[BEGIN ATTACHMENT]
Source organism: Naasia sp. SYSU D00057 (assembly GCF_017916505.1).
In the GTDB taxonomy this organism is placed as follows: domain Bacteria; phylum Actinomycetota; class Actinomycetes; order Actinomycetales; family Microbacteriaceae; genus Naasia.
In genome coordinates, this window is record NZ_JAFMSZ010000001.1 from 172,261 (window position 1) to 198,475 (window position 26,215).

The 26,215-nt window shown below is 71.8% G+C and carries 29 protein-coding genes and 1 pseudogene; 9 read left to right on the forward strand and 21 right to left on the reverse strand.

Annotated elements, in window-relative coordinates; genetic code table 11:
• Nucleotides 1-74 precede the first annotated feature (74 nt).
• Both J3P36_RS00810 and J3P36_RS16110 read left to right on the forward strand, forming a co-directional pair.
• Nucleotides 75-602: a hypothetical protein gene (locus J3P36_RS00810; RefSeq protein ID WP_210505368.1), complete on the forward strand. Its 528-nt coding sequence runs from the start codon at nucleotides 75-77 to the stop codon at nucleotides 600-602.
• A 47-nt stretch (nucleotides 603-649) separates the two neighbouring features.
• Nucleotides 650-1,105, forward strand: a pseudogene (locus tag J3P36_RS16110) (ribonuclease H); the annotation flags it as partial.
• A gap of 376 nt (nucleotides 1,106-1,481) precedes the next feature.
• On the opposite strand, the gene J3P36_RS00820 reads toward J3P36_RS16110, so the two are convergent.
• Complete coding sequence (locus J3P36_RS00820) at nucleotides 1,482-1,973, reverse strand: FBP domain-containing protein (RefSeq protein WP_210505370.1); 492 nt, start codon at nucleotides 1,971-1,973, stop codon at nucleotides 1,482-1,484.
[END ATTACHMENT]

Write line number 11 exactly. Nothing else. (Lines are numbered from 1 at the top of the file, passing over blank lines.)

• A gap of 376 nt (nucleotides 1,106-1,481) precedes the next feature.